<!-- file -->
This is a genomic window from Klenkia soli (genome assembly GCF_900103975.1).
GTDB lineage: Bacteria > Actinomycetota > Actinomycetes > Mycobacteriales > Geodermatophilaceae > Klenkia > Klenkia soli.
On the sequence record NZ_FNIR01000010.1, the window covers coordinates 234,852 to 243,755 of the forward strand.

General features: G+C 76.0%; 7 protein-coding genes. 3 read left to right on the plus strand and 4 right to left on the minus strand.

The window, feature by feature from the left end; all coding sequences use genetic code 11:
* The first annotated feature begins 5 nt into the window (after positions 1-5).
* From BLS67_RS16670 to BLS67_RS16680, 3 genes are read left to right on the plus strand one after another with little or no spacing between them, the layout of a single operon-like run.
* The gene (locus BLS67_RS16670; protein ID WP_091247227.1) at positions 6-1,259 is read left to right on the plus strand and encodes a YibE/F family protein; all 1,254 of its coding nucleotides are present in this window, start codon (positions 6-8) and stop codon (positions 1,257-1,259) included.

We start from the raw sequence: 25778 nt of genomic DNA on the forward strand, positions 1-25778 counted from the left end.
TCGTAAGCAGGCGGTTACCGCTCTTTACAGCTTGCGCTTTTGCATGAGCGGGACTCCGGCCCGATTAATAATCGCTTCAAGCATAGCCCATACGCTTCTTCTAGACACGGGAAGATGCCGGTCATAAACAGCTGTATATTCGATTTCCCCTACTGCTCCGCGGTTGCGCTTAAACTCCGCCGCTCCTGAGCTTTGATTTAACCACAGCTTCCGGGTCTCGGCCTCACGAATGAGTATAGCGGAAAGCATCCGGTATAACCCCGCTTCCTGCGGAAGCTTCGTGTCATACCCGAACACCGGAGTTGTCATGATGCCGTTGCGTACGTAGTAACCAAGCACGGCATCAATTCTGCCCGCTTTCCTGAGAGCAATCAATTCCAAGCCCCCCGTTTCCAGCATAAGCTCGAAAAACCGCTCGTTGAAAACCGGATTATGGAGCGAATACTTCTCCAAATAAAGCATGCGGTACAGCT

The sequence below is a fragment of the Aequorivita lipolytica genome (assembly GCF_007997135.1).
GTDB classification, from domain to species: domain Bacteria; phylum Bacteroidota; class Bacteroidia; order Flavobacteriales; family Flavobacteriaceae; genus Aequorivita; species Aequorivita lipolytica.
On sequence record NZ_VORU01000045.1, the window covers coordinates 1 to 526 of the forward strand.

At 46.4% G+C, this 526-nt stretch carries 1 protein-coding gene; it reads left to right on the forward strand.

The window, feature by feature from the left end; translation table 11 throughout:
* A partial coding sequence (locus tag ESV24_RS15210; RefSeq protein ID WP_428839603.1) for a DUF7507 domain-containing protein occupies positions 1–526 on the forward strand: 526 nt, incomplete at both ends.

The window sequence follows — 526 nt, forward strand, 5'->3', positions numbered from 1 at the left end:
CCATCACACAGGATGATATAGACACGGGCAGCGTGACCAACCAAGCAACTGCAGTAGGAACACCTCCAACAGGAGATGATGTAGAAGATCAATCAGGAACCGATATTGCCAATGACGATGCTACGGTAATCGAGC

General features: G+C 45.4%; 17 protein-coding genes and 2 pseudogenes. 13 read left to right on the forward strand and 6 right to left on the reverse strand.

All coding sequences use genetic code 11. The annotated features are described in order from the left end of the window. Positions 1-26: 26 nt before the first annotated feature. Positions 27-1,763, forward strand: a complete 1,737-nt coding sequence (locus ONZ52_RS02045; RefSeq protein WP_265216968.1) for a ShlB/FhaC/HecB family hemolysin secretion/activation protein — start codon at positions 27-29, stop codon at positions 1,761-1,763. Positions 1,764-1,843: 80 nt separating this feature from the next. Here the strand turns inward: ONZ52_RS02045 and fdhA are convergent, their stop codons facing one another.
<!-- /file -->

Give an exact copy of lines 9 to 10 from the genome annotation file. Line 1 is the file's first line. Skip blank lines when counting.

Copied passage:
We start from the raw sequence: 25778 nt of genomic DNA on the forward strand, positions 1-25778 counted from the left end.
TCGTAAGCAGGCGGTTACCGCTCTTTACAGCTTGCGCTTTTGCATGAGCGGGACTCCGGCCCGATTAATAATCGCTTCAAGCATAGCCCATACGCTTCTTCTAGACACGGGAAGATGCCGGTCATAAACAGCTGTATATTCGATTTCCCCTACTGCTCCGCGGTTGCGCTTAAACTCCGCCGCTCCTGAGCTTTGATTTAACCACAGCTTCCGGGTCTCGGCCTCACGAATGAGTATAGCGGAAAGCATCCGGTATAACCCCGCTTCCTGCGGAAGCTTCGTGTCATACCCGAACACCGGAGTTGTCATGATGCCGTTGCGTACGTAGTAACCAAGCACGGCATCAATTCTGCCCGCTTTCCTGAGAGCAATCAATTCCAAGCCCCCCGTTTCCAGCATAAGCTCGAAAAACCGCTCGTTGAAAACCGGATTATGGAGCGAATACTTCTCCAAATAAAGCATGCGGTACAGCT